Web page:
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Wednesday, May 19, 2010

Rand Paul

Kentucky held a primary yesterday that received national attention thanks to the participation and victory of "tea party"-backed Senate candidate Rand Paul, son of libertarian Representative Ron Paul of Texas. The seat is currently held by Republican Jim Bunning, a Hall of Fame former baseball pitcher. The race was noteworthy because Mitch McConnell's preferred (and groomed) candidate, Secretary of State Trey Greyson lost the race.

Meanwhile, on the Democratic ballot, state Attorney General Jack Conway defeated Lt. Governor Dan Mongiardo and won his party's nomination for the same Senate race. Rob Farley declared this "Good news from Kentucky... Conway is more progressive than Mongiardo and polls better; against the Randernaut he might have a chance."

Frankly, I suspect most Kentuckians know little about Rand Paul. I'm also betting that Conway will make sure that voters learn a lot more before November.

What's to know?

Like his better-known father, Rand opposed the Iraq war -- and he thinks the "murky" Afghan war needs to be formally declared by Congress. Those are defensible positions, but they are clearly not reflective of Republican policy in the last decade.

Many of the policies Rand and Ron Paul reject were proposed and implemented by Republicans in power during the Bush era: bank bailouts, deficit spending, war without end, etc. This is likely why Dick Cheney supported Greyson in the primary and why neoconservatives are alleged to be upset by his prospects for success.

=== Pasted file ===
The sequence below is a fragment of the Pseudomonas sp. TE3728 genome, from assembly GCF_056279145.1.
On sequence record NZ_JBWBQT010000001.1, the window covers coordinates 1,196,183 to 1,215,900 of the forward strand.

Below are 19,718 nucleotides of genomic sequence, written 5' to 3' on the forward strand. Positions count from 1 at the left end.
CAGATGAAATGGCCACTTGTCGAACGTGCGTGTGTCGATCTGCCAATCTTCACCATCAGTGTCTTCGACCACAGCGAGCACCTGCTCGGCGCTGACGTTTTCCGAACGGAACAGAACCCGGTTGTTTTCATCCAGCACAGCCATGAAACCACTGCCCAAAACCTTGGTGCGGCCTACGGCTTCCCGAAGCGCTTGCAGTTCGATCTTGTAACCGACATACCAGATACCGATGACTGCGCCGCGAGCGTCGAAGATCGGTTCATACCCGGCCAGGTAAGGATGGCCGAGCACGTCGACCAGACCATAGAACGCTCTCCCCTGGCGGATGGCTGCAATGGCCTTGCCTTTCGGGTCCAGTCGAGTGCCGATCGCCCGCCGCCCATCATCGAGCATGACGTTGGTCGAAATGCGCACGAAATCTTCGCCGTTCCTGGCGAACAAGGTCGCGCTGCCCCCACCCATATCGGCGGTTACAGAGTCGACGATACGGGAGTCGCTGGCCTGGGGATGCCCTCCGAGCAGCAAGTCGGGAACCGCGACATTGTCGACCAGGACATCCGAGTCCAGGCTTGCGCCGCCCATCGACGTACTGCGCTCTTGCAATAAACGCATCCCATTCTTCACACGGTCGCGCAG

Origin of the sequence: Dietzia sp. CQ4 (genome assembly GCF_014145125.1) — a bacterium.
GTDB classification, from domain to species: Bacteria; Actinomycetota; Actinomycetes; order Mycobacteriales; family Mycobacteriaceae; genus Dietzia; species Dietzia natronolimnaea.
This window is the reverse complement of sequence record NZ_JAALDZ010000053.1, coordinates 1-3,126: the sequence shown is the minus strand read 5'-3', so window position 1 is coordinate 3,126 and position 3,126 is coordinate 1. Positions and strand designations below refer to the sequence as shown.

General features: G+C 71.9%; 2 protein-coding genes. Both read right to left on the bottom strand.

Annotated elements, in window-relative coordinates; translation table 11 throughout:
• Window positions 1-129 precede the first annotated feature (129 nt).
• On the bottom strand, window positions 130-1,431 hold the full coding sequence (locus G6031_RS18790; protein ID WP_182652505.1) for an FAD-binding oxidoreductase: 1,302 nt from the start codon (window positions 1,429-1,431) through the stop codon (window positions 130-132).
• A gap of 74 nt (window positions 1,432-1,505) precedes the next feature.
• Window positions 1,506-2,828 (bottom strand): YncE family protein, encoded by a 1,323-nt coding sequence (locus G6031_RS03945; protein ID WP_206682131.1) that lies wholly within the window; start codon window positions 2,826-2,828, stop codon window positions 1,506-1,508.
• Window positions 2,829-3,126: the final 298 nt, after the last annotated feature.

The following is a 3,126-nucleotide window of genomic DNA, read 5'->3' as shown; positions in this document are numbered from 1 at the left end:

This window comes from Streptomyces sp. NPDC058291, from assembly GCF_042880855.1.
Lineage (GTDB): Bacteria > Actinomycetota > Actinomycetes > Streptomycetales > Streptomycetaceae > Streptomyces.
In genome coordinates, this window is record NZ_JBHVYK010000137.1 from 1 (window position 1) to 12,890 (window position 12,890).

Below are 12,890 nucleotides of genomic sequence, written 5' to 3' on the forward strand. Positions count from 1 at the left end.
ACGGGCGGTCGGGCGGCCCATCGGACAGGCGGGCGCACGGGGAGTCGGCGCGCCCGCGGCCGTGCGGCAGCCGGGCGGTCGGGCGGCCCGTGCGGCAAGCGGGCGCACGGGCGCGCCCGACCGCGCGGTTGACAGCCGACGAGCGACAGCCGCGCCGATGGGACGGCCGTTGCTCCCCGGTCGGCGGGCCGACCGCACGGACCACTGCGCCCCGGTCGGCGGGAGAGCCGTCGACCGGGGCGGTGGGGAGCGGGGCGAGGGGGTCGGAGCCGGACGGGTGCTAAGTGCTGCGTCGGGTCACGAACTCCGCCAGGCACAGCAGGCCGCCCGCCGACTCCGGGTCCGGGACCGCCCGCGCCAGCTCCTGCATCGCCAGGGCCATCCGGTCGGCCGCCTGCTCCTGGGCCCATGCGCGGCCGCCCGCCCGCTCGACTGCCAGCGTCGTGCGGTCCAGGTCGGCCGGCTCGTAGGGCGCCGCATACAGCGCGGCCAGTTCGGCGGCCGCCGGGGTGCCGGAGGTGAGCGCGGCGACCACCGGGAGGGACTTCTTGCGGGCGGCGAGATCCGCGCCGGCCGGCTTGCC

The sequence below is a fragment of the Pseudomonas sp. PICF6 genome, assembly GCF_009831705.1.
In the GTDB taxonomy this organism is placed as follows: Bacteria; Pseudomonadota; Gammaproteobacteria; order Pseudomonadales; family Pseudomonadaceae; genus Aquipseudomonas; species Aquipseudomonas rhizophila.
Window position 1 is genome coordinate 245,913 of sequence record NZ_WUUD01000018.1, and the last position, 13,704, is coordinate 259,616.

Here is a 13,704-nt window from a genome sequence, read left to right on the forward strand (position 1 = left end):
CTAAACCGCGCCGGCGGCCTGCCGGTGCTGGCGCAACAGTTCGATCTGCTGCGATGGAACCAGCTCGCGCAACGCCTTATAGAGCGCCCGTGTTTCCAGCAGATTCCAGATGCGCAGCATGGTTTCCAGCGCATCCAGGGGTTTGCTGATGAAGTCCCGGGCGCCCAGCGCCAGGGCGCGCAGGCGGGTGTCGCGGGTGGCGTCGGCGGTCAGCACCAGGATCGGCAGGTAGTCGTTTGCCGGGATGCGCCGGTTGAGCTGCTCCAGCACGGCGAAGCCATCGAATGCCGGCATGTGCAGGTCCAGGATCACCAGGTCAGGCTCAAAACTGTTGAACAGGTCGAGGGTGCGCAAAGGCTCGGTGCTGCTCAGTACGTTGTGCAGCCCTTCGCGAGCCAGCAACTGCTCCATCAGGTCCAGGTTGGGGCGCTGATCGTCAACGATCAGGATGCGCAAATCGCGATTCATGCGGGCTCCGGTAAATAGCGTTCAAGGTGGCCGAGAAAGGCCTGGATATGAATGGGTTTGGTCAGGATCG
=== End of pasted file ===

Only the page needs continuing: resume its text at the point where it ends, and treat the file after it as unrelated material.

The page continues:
Indeed, Paul himself says that he typically agrees with his father on policy issues:
Washington Wire: Are there any areas where you disagree with your father’s views on issues?

Paul: There are some minor areas where we disagree.
He then notes that his father will sometimes introduce an earmark, while he thinks "the whole system is broken down, and it’s my opinion that we shouldn’t put earmarks on bills."

He thinks drugs should be a state issue, which is an evasive way of saying that the federal government shouldn't make them illegal. Right?

Libertarians oppose drug laws, but what about health and safety issues? How much should the federal government do to help save lives? The New York Times Magazine asked him this question in April:
But in light of your distrust of the federal government, where are you on an issue like seat belts? Federal legislation requiring people to wear seat belts could obviously save lives.

I think the federal government shouldn’t be involved. I don’t want to live in a nanny state where people are telling me where I can go and what I can do.
The "nanny state" is a line used by people who don't think the government should try to limit tobacco consumption, promote better nutrition, etc. However, these examples may also mask antipathy towards environmental regulations, occupational safety and health standards, minimum wage laws, etc.

Paul has a somewhat dystopian view of the economy and is fairly cynical about the culture as well:
I see us in the latter stages of the Roman empire, when you have bread and circuses to placate the mob... I think there’s a danger that we could destroy our currency and be like 1923 in Germany, with the Weimar currency, with money in wheelbarrows. Germany was a civilized country in Europe, and they destroyed their currency and then elected Hitler, so things have happened before and they could happen again.
Paul certainly isn't a Keynesian as he favors a constitutional amendment to balance the budget. He is "worried that the deficit will consume our nation."

The bipartisan Keynesian economics we witnessed in 2008-2009 reflected legitimate concerns that the banking and credit system would collapse without emergency assistance, thus destroying the economy and provoking another Great Depression.

I cannot wait to hear what Paul has to say about that topic, as well as aid to Israel, farm subsidies, Social Security (!), public education, etc.

Helpfully, Trey Greyson's campaign maintained a website of "" It seems to have been taken down, but the google cache of the central issues is still available for now. Here's an idea of what it used to look like.

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